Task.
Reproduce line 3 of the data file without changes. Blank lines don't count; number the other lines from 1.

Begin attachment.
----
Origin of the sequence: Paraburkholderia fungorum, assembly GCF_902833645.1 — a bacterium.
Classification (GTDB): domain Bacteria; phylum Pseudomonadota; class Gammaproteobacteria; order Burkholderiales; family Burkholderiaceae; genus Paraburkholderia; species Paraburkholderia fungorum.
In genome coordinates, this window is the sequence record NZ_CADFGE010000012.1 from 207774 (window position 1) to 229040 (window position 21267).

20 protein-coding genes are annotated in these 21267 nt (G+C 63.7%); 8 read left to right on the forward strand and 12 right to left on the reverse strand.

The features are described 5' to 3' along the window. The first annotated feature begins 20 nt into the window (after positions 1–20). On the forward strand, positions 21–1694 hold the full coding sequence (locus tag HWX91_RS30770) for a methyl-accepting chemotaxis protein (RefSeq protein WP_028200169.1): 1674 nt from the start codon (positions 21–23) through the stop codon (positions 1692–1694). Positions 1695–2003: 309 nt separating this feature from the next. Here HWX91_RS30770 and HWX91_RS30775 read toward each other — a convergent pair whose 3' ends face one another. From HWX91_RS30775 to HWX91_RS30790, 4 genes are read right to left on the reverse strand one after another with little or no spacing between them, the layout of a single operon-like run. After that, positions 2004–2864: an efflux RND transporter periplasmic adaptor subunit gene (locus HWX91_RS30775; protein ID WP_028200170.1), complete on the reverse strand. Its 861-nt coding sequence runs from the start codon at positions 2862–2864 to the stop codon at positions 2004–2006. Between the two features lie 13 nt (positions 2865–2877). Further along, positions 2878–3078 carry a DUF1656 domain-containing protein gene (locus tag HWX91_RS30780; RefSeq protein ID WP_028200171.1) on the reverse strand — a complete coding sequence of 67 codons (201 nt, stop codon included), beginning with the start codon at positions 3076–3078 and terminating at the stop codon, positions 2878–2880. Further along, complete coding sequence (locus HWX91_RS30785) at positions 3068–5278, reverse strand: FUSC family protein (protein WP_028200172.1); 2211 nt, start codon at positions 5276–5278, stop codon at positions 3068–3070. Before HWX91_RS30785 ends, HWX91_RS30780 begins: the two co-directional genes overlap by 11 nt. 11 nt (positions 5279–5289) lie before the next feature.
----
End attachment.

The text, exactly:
In genome coordinates, this window is the sequence record NZ_CADFGE010000012.1 from 207774 (window position 1) to 229040 (window position 21267).